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UK inflation slips, M&S profits slide, indices hold trading ranges
It’s widely accepted that the pandemic is a profoundly deflationary shock to the global economy. No surprise then that UK consumer price inflation slowed to 0.8% in April from 1.5% in March. In fact, the bulk of the decline was due to lower oil prices.
Schemes to keep the economy on life support continue to support purchasing power – it may take some months for inflation to bottom as the economy goes through a painful readjustment. Input prices for manufacturers declined 5.1%, whilst factory gate prices were 0.7% lower. What comes next is anyone’s guess, but inflation could be round the corner as central banks and governments deal with vast debts.
M&S sales drop, but cash flow better than feared
Retailers will be at the coalface when it comes to inflation. Big discounts are expected as shops reopen over the summer – better to clear the old lines than having a bunch of shorts and bikinis to scrap. Marks & Spencer has been a bellwether for the UK high street, but lately its crown has slipped.
Results today indicate it’s had a tough time coping with the pandemic – in the six weeks to May 9th clothing sales tumbled 75% , while food sales declined 8.8%. But management are happy that they’ve outperformed their Covid-19 scenario with £150m better cash flow after six weeks than they had feared. Dividends of course are out of the question – MKS will not pay a final dividend for 2019/20 and it does not plan paying one for 2020/21.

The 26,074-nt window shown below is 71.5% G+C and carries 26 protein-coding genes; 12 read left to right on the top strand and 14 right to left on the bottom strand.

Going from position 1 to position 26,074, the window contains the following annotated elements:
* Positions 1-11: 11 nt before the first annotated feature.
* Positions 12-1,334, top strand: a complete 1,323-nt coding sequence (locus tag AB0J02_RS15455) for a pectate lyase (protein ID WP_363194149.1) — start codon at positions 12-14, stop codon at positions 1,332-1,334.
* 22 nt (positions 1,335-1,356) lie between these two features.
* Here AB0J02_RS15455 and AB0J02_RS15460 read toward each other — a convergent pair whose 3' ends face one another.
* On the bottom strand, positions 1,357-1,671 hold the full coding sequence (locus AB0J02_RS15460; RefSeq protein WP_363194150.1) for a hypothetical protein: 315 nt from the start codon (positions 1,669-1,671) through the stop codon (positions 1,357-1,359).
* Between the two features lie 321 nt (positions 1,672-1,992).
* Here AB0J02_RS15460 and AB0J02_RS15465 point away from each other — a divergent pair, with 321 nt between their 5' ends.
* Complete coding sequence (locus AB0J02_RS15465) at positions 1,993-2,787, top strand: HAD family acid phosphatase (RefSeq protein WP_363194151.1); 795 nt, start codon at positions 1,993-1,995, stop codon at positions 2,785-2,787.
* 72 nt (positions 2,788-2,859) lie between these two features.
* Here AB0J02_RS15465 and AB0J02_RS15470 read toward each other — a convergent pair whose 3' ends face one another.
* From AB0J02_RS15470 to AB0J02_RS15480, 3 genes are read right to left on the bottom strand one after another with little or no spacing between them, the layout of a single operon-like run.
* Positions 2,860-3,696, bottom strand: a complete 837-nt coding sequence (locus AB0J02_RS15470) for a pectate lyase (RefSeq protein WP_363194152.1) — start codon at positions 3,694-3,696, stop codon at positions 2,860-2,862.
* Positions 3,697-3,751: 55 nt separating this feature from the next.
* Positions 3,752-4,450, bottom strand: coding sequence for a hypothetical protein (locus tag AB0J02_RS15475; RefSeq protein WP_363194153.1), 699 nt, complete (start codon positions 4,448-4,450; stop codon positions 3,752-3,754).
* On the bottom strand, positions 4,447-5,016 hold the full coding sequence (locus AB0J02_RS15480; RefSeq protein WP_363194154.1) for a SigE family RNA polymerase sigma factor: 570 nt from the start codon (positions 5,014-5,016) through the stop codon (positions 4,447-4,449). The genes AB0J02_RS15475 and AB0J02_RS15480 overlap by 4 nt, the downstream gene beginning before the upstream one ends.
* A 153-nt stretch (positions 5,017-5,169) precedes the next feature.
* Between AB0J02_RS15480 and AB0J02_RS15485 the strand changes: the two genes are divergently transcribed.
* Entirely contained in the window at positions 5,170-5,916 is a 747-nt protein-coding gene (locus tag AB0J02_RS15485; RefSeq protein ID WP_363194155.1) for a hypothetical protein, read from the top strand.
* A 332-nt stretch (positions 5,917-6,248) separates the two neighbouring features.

Overall full year profits before tax declined around 20%. Free cash has halved over the year to £225m and after tax profits were down 40%. We knew it was going to be tough for M&S, so the focus for investors is the transformation plan, which is accelerating with more cost savings planned. Covid-19 has accelerated lots of consumer trends and it may just be the catalyst required to accelerate Marks & Spencer’s transformation into a 21st century retailer.
In particular it looks as though M&S has learnt just how important online is – so it’s making its Ocado venture more central to the business, introducing 1,600 Clothing & Home lines to be available online via Ocado. Much smaller store footprint, more focus on food, leverage the Ocado platform – there is at last a lot to be said for the MKS approach. Of course, we’ve talking about Marks’ recovery and transformation plans for many a year.
The pound eased back from the day’s highs on the weaker inflation numbers, with GBPUSD retreating under 1.2250, eyeing a potential retest of yesterday’s swing low at 1.2220.
Stock markets soft as scientists question Moderna vaccine data
Wall Street snapped a three-day win streak after doubts were raised about Moderna’s potential vaccine. Some scientists asked by health news website Stat queried the data, or lack thereof. Stocks ran up against the bad news as energetically as they ran with the good. It just shows how the market is clinging to any kind of sort of good news.
European shares followed lower again on Wednesday. The FTSE 100 just held onto the 6,000 level yesterday but opened lower this morning. Basic resources, financials and banks were the leading losers. Indices are within recent ranges as the tug-o-war between the economic reality on the one side and the twin hopes of stimulus and scientific research on the other play out.